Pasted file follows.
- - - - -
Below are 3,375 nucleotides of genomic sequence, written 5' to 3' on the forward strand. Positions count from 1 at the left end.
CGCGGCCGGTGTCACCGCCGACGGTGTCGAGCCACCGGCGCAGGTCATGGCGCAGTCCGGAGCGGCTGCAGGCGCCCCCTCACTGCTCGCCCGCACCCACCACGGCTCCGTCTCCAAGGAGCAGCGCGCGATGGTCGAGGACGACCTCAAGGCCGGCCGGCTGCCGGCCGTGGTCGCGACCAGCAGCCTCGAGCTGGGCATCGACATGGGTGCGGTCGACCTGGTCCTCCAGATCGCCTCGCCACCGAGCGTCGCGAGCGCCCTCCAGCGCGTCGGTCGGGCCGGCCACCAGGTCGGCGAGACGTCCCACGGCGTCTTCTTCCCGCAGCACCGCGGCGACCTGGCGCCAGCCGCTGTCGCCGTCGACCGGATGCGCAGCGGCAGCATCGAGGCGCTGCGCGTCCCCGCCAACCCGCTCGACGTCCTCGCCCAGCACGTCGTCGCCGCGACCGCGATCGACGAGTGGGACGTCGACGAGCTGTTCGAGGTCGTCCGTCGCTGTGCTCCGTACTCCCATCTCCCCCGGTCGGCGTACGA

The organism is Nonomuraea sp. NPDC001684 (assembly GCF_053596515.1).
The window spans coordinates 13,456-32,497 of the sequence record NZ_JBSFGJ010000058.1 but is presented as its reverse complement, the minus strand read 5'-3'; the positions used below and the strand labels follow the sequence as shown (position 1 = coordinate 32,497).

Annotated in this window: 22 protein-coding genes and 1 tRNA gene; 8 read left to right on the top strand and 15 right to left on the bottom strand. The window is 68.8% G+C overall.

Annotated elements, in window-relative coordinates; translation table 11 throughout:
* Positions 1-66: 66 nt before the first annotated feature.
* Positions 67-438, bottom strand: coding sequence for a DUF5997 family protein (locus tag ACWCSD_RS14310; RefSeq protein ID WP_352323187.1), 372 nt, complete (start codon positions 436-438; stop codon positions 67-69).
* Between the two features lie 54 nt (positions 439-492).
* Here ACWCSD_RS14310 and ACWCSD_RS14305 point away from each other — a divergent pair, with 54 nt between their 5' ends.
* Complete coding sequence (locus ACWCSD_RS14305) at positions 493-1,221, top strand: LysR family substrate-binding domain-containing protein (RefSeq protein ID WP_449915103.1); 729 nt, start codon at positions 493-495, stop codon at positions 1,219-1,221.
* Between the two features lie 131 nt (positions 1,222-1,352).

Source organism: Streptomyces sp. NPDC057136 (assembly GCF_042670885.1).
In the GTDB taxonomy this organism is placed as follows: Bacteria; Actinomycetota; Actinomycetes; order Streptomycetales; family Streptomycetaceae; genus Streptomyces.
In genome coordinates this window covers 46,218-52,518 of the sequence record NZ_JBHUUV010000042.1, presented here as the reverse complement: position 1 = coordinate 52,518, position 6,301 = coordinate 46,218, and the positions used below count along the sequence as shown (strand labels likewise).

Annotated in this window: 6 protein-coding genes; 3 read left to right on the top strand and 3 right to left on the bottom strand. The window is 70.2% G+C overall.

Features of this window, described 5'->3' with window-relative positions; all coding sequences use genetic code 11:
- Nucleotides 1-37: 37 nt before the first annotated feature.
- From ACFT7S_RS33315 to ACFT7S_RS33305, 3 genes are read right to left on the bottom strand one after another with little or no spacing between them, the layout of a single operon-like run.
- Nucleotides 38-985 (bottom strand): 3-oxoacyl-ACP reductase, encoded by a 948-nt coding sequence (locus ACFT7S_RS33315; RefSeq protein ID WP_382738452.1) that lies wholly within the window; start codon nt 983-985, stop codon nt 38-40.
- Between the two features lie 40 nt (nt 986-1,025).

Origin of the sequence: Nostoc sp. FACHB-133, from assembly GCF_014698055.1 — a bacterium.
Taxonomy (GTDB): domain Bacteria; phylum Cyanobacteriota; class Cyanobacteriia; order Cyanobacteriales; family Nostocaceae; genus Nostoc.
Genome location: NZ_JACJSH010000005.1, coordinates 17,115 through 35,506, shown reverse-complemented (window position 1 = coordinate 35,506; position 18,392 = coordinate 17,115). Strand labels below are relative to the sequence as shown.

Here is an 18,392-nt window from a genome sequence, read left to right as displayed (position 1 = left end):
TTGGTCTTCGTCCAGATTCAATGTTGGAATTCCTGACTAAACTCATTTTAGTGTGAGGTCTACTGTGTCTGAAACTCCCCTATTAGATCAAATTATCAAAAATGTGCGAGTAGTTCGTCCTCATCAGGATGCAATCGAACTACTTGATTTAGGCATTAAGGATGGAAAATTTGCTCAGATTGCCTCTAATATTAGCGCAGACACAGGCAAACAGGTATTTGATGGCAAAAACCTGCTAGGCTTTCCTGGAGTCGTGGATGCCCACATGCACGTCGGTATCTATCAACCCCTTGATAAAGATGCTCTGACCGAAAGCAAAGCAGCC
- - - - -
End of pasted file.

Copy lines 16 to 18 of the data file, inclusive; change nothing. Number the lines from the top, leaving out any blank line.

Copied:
Annotated in this window: 6 protein-coding genes; 3 read left to right on the top strand and 3 right to left on the bottom strand. The window is 70.2% G+C overall.

Features of this window, described 5'->3' with window-relative positions; all coding sequences use genetic code 11:
- Nucleotides 1-37: 37 nt before the first annotated feature.